What do lower growth forecasts for China mean for its real estate markets and the wider Asia-Pacific region? Christine Senior reports
From a European perspective, shrinking economic growth is a subject of intense concern in the current climate. In China the opposite is the case. The government's expected growth target of 7.5% announced by premier Wen Jiabao is regarded by many as something to be welcomed, a deliberate policy to keep growth within reasonable bounds.
If past experience is anything to go by, the target is likely to be exceeded. March figures from Consensus Economics, which aggregates data from various economic forecasters, put the expected growth figure for 2012 at 8.4%, somewhat above Wen's target.
Looking further into the future, the World Bank, in its report ‘China 2030', forecasts that growth will slow to 5% between 2026 and 2030. Given that growth has averaged around 10% pa over the past 30 years, such a shrinking might seem significant and even ominous. But it has to be seen against the background of China's economic evolution and its global importance.
"Even a longer-term stabilisation of the growth rate in China to around 5% is still extraordinarily strong, particularly when it's combined with the increasing proportion China makes up of the global economy," says Tim Jowett, research and strategy director at Moonbridge Capital. "If you think about the world economy split roughly a third each between US, Europe and Asia with current real growth forecasts of Europe hovering in the 1-2% range and the US 2-3%, then if Asia, driven by China, is growing above 5%, clearly Asia becomes an ever larger part of the global economy and the aggregate growth rate of the world becomes larger as well."
In any economy that has enjoyed such a history of strong development, a reduction in the growth rate is to be expected as the economy matures. China's declared strategy is to move away from an export-driven economy and instead stimulate domestic demand through higher wages. This also means a shift of emphasis away from lower-value manufacturing to service industries and value-added manufacturing production, with consequences for the real estate sector.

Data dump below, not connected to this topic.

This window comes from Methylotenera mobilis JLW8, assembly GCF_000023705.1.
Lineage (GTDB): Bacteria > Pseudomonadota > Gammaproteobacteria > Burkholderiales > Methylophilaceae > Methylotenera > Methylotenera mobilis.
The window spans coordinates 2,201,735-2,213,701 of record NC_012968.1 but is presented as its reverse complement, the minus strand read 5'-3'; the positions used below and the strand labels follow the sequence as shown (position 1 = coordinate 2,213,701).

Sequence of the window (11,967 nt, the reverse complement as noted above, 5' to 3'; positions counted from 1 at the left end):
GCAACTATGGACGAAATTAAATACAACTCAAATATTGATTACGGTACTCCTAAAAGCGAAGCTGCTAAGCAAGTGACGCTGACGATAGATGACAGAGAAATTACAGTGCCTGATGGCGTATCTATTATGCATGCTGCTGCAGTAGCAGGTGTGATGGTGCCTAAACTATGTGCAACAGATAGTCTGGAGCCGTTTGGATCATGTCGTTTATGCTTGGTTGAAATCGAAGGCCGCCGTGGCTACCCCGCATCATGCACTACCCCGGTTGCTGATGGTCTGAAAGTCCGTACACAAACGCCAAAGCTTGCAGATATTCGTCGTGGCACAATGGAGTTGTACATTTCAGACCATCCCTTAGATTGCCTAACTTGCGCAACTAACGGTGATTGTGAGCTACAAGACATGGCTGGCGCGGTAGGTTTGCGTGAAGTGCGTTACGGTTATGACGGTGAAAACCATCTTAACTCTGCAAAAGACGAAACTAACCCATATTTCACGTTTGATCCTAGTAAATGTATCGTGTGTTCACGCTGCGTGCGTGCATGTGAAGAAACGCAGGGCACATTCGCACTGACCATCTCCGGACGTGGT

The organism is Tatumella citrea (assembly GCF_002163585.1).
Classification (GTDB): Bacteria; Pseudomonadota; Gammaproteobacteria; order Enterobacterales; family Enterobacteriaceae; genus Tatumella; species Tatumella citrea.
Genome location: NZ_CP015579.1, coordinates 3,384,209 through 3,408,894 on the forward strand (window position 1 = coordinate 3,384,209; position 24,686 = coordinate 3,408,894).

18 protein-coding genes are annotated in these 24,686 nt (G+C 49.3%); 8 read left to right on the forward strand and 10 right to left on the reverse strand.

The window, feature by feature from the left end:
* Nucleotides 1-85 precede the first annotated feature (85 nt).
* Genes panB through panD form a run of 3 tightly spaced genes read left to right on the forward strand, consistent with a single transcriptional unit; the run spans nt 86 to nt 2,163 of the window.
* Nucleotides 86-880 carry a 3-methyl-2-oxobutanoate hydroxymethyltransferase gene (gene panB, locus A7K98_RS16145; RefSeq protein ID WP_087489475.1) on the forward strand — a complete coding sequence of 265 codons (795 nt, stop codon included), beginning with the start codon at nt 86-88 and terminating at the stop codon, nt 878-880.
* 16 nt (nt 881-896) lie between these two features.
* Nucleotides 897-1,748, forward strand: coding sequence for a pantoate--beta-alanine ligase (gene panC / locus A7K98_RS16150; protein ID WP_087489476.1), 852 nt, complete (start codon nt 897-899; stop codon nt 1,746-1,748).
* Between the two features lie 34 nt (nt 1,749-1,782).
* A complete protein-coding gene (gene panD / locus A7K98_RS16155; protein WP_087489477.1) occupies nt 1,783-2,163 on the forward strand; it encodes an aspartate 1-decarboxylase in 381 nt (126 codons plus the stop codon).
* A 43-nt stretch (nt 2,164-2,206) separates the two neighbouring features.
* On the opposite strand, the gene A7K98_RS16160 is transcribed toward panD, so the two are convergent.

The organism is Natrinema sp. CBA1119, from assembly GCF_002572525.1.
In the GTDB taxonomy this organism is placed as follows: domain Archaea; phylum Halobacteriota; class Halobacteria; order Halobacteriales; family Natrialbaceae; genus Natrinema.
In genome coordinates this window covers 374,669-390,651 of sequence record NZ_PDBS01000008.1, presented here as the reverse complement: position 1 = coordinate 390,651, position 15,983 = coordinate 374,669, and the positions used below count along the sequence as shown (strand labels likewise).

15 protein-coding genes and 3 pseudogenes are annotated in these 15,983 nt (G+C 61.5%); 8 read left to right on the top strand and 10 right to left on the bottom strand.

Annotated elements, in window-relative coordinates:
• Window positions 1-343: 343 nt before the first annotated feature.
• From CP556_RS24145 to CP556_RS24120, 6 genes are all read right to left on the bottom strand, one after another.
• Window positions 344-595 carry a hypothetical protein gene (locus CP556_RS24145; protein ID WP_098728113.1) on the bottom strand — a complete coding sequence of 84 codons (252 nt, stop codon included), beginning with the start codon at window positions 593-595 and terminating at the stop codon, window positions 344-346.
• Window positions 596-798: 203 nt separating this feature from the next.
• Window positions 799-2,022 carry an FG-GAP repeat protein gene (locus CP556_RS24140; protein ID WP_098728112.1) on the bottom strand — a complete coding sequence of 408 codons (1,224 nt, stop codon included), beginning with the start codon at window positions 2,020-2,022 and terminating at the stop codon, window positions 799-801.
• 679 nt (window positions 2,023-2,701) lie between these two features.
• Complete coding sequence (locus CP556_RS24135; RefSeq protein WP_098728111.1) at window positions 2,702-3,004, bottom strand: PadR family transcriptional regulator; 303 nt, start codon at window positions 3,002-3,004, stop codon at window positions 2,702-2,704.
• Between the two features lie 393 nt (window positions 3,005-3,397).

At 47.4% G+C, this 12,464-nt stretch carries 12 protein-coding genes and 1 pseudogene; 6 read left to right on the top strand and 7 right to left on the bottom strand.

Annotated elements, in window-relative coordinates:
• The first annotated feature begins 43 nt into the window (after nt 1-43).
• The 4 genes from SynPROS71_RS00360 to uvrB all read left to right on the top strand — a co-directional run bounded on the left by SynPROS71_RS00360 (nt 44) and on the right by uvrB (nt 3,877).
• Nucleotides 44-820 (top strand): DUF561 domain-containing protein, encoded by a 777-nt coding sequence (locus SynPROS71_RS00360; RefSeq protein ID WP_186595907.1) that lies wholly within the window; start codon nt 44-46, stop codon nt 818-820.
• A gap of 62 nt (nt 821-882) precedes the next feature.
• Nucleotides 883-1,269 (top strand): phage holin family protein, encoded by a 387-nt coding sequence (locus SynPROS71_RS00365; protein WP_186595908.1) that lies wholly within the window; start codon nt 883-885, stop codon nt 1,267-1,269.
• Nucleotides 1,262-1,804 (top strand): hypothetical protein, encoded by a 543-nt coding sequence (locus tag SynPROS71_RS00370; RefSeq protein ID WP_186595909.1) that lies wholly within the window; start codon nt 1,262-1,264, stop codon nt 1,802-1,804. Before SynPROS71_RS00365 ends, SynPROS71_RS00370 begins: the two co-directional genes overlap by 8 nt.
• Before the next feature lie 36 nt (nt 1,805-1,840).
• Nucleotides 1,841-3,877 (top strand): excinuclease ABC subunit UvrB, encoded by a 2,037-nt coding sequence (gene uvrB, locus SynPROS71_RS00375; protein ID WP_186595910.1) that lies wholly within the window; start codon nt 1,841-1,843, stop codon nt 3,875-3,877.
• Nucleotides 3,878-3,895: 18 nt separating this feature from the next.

Tony McGough, global head of forecasting and strategy research at DTZ, says: "Fifteen years from now China will be more mature. Mature economies tend to have very high consumption ratios. They consume as much as they produce; they have less to invest in because they have done capital investment already. For real estate, that might mean a significant increase in demand for offices as well as for retail."
As the engine of growth for the region, it is hardly surprising that what happens in China should carry such weight. But lower growth, particularly on the scale expected, although it will have an impact on Asia, should not overly depress real estate markets, either in China itself or the rest of Asia Pacific.
The story by sector
Mark Kemper, a partner at KPMG in China, says: "The slowdown is not big enough to have a major impact on real estate prices in the Asia Pacific region. For a slowdown in prices you would have to have a much more significant slowdown in economic growth. Growth of 7.5% compared with 8.5% might cause some delays to achieving goals for a particular project. But at the same time I don't think it will be a decision as to whether the project continues or not."
Within China, it is the retail sector that is attracting most attention, partly because government measures to cool the residential market have forced investors to find other sectors in which to place funds. Data from Knight Frank & Holdways show that in the second half of 2011 new stock of retail property coming on stream did not have an adverse impact on vacancy rates: stock of high-specification shopping centres grew between 110,000 and 485,000 sq m in seven major Chinese cities, but vacancy rates dropped compared with the first half of the year in six of them. Vacancy rates in second-tier cities averaged 6.6%.
Thomas Lam, head of greater China research at Knight Frank, says: "After the crisis many developers felt they could not put all their portfolio in the residential market. That's why they built many commercial properties. In tier 2 and 3 cities, land prices were relatively lower than in tier 1 cities, which means they could get a larger development site. In many cities they can't build a high-end office building because no one will take up the space; what they can do is build a shopping mall."